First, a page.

I0 of similar construction. The tube element 9 is
arranged at the bottom of the recess and extends
diagonally across the casing. The tube element
i0 is spaced above the tube element 9 and like
wise is positioned diagonally but substantially at 20
right angles to the ?rst mentioned tube. V
In Fig. 4 there is illustrated the two cushion
blocks 8 and 8' in superposed condition and in
the relation which they occupy when in the eas
ing 5. These blocks are preferably composed of
rubber of a fairly ?rm texture and yet having
su?icient resilience to permit being pressed into
position in the opening provided therefor'in the
casing 5, a slight compression of the block hold
ing it ?rmly in position.
,
mal forces developed by the vehicle turning over trally arranged hole I | of a size substantially the
or tilting beyond a predetermined angle shall be same as the external diameter of the switch tube
element intended to be positioned therein. By
sumcient to breakdown or alter this status.
making a snug ?t it is possible to press the tube
The
invention
consists
in
certain
features
of
35
construction and in the combination and arrange ' element into the opening H and have the block
?rmly holding the same. It will be understood
ment of the several parts which will be herein
that block 8 receives-tube designated in in Fig. l
after fully described. The preferred embodi
ment is illustrated in the accompanying drawing. and that block 8' receives the tube marked 9 in
In the drawing:—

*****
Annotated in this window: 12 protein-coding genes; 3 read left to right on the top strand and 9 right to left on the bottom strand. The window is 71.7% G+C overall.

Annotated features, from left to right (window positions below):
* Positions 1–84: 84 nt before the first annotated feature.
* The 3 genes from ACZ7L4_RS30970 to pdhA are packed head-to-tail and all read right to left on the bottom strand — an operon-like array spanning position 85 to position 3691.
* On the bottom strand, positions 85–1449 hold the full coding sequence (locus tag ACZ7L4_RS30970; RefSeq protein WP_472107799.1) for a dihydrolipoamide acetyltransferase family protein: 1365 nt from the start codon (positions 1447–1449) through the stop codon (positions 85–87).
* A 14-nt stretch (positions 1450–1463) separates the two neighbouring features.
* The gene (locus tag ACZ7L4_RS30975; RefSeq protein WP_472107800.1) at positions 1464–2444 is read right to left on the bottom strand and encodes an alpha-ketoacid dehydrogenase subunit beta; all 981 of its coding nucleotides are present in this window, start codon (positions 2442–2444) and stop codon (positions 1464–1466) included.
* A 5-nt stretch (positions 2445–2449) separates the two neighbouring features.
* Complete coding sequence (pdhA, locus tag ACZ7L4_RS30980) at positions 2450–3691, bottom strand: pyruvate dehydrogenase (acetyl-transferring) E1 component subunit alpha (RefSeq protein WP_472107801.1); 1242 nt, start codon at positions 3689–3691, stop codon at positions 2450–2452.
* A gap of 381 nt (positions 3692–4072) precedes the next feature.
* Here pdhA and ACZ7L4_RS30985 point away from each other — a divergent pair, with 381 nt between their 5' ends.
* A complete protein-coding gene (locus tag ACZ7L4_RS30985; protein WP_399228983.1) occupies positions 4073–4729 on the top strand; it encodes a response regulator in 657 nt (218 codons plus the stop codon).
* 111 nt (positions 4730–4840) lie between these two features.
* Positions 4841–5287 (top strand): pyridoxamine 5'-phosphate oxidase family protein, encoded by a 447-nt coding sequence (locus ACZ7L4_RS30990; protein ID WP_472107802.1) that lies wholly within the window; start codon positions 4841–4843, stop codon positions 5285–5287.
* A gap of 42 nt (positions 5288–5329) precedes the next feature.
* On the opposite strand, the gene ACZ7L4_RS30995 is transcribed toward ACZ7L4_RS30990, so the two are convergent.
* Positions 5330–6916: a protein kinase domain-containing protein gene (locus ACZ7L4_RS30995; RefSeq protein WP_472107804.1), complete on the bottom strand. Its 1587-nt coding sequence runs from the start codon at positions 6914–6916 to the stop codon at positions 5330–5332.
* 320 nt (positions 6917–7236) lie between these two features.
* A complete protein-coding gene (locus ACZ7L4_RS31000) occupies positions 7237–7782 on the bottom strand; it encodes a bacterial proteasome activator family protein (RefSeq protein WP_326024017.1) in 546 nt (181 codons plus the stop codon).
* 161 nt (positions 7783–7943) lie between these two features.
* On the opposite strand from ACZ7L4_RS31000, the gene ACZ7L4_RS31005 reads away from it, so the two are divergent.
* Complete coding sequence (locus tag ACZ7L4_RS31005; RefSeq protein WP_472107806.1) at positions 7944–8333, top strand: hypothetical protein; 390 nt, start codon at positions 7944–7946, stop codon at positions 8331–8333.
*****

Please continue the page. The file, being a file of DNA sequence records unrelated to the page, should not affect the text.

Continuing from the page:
40
the same view.
>
Fig. l is a perspective‘ view of the switch with
the face plate removed in order to expose the in
terior construction.
'
'
'
Fig. 2 is a longitudinal‘sectional view of one
45 of the switch tubes removed from the casing
' and from its cushioning holder.
Fig. 3 is a cross-sectional view through one of
' the tubes just above the top level of the mercury
and illustrating a suppressor plate carried by one
50
of the electrodes, and
'
30
Each block is provided with a cylindrical cen
'
Fig. 4 is a perspective view of a pair of cushion
blocks for holding the tube element in position
in the switch housing.
The switch casing or housing as a whole is
65 designated by the reference 5. It may be com‘.
40
As is clearly illustrated in Fig. 1, the depres
sions 6-6’, '|-—'!' in the housing I are slightly
greater in size than the ‘tube, thus providing a
clearance space around the tubes in order to pre
vent any possible contact of the tube with the ad
jacent wall of the housing 5. In other words,the
two tube elements, by means of the blocks 8-8’